How Manchester became the European Capital of Cycling

A quiet revolution has been taking place in Manchester. Here, as in many other cities, the Covid-19 pandemic has unlocked a shift in the way residents and planners understand transportation. A collapse in car traffic saw an unprecedented number of mancunians get on their bike during the first lockdown.

As life returned to normal, so too did traffic, but behind the scenes Transport for Greater Manchester’s (TfGM) Active Travel team seized upon this momentum, investing millions into safer infrastructure for pedestrians and cyclists.

This effort has not gone unnoticed – Manchester has been crowned the European Capital of Cycling 2024, and has been praised for the quality of the bike infrastructure installed in recent years.

To find out how authorities are working to make Manchester a better city for cyclists and pedestrians, I spoke to Rosslyn Colderley, Director in the North for Sustrans, which works with TfGM to improve infrastructure.

“I’m probably biased,” she says, “but my perception is that things really started to take off when Andy Burnham was elected mayor.”

In Burnham’s original 2017 manifesto transport was “really just all about buses, and there was no mention of cycling and walking,” says Colderley:

 “A group of organisations got together and said ‘hang on, let’s try and get influence’, and we managed to get a round table with him.”

Colderley says this group, which included Sustrans, persuaded Burnham to include walking and cycling in his manifesto, largely using research from a Sustrans report conducted with Transport for Greater Manchester.

“That report really showed that there was a public demand for more cycling,” says Colderley: “People wanted to be able to cycle themselves, and recognised the need for funding to establish safe cycle routes.

“Most interestingly, they recognised the need for space to be taken away from other road traffic to enable cycling infrastructure to be built.”

Following the mayoral election, Burnham promptly appointed former Olympic gold medal-winning cyclist Chris Boardman as Greater Manchester’s Cycling and Walking Commission.

“It was just such a fantastic move,” says Colderley: “[He] was such an incredible, positive advocate for cycling and walking, and really made things happen.”

Boardman made a point of engaging with local residents to understand where walking and cycling infrastructure would make the most difference. Colderley says that, crucially, Boardman was not afraid to be “quite challenging” to local authorities to make sure residents’ needs were heard.

“Since then, recognition of [Transport for Greater Manchester’s] Active Travel Team has really increased year on year,” she says.

“When they started they were almost working in the broom cupboard! It’s a much bigger team now, which is fantastic.”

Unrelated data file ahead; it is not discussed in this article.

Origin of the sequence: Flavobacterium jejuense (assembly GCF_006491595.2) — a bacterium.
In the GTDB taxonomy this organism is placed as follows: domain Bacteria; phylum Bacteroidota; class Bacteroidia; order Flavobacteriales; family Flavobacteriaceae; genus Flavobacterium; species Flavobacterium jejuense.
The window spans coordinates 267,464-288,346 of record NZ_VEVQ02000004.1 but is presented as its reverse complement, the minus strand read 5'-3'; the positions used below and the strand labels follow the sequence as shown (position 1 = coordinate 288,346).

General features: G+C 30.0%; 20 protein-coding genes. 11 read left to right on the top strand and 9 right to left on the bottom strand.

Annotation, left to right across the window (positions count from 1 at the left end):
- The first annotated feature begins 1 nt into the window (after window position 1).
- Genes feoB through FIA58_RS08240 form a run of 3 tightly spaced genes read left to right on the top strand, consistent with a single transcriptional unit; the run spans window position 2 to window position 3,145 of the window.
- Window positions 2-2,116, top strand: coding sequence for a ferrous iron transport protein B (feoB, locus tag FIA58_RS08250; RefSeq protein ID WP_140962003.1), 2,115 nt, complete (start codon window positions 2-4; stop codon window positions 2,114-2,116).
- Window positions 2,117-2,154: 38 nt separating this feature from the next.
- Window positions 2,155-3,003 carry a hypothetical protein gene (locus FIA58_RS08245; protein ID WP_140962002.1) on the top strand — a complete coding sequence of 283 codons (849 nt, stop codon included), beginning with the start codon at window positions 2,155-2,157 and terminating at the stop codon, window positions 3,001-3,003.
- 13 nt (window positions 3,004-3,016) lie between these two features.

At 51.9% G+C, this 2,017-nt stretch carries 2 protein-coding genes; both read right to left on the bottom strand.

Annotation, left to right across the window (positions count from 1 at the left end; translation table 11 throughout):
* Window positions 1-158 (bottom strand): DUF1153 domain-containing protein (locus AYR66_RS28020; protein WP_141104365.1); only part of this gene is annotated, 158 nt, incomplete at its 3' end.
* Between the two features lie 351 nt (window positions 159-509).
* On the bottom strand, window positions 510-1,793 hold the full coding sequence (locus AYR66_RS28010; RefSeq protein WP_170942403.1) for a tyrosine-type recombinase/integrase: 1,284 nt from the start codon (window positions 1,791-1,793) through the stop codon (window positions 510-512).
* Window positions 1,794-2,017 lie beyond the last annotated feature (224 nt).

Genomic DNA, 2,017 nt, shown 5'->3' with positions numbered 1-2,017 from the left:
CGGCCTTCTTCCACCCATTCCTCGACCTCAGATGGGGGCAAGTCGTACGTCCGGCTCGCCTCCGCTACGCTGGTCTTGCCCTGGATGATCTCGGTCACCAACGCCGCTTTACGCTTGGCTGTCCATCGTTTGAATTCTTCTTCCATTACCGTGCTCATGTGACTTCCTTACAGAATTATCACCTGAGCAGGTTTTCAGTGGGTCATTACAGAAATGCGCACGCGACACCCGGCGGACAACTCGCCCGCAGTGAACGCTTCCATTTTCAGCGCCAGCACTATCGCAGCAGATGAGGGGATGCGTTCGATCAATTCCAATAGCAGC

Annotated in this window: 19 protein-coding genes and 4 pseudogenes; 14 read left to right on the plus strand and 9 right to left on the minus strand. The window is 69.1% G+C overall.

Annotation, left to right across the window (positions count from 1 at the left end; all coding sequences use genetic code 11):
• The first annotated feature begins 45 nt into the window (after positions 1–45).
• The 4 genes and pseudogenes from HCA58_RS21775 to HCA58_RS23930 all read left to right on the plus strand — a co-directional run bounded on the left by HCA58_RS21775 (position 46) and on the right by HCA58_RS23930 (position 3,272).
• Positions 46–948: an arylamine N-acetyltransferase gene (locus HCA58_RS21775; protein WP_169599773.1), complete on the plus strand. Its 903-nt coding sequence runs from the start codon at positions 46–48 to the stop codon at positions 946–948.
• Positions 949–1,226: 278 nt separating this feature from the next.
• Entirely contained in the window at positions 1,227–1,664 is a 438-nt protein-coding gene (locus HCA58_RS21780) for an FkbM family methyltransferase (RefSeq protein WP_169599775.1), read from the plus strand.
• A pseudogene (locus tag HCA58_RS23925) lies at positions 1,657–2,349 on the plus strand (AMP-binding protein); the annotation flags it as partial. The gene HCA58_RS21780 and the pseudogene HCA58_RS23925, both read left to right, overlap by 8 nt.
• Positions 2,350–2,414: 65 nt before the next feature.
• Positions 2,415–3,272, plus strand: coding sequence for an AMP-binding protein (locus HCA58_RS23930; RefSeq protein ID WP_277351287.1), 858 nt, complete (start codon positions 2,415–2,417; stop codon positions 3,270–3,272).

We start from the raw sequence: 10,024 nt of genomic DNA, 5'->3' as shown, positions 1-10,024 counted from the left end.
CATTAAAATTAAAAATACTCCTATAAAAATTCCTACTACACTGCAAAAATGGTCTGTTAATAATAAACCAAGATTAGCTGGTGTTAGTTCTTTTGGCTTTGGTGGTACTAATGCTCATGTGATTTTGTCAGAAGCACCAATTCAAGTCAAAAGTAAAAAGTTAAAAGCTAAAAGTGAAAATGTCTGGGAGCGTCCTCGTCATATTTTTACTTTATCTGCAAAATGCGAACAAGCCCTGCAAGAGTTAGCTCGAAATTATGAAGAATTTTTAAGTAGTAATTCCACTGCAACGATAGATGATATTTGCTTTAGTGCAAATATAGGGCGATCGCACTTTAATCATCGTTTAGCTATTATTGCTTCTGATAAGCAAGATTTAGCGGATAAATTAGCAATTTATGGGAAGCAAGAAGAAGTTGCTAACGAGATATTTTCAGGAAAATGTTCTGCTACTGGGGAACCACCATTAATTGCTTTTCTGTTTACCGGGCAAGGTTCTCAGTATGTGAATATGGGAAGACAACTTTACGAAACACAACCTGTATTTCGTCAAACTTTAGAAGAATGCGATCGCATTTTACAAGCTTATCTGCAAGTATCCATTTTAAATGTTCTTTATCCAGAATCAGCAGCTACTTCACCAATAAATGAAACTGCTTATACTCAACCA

Improving walking and cycling routes can take many forms, from protected cycle lanes to better signage. Recent work on the Fallowfield Loop – a disused railway in south Manchester, in use as a bike path since the 1970’s – included the removal of barriers and the installation of street lights.

Colderley says the improvements have led to an increase in children using the path to walk or cycle to school, and made the route more accessible for disabled people.

This consideration of a diverse range of access needs is critical ensure cycling is an option for everybody, explains Dr Graeme Sherriff, who researches transport planning at the University of Salford.

“It’s not just for disabled people,” he explained: “although that is really important for inclusion. It’s also for families, people who may be carrying children and using something like an E-cargo bike.”

“That’s why we’re so keep on opening up access to the Fallowfield Loop,” Colderley tells me.

“It’s a great route in that it’s traffic free, but one of its big drawbacks was that it was not lit at night, so we hope lighting will improve that feeling of safety.”

Both Sherriff and Colderley are particularly keen to draw attention to new CYCLOPS junctions, designed to make crossroads far safer for cyclists and pedestrians.

“What used to happen, and still does to an extent, is that the local authority would say ‘Oh yeah, we’re putting some cycle lanes in’, would paint a white line between junctions, and say ‘there you go’,” says Colderley.

“Cyclists refer to this, jokingly, as the ‘Magic White Line’ that’s meant to save them from an accident.”

Many bike journeys in Greater Manchester do still force cyclists to use traffic-heavy, dangerous roads says Victor: an Ancoats resident who makes most of his journeys by bike.

“Getting to Picadilly is a nightmare from mine,” he tells me.

“There’s a canal path until the Northern Quarter, which is lovely, but then you’ve got to cross a dual carriageway and make sense of all the car-centric one-way systems there.

“It’s stressful for me, because I feel very vulnerable compared to drivers, but I’m sure it’s annoying for them to be stuck behind me too. We just shouldn’t be using the same road.”

Both Colderley and Sherriff are hopeful that experiences like Victor’s will only become rarer in coming years, as improvements continue to be made.

“From The Walking and Cycling index, research shows that this is what the people of Greater Manchester really want,” says Colderley.

“People want to walk in cycle more. We know that and we know that they are prevented from doing so because they don’t feel safe.

“That’s why it’s so important to keep on investing in cycling and walking infrastructure, so that people feel safe to travel in the way that they actually want to.”

Featured image: wikimedia commons

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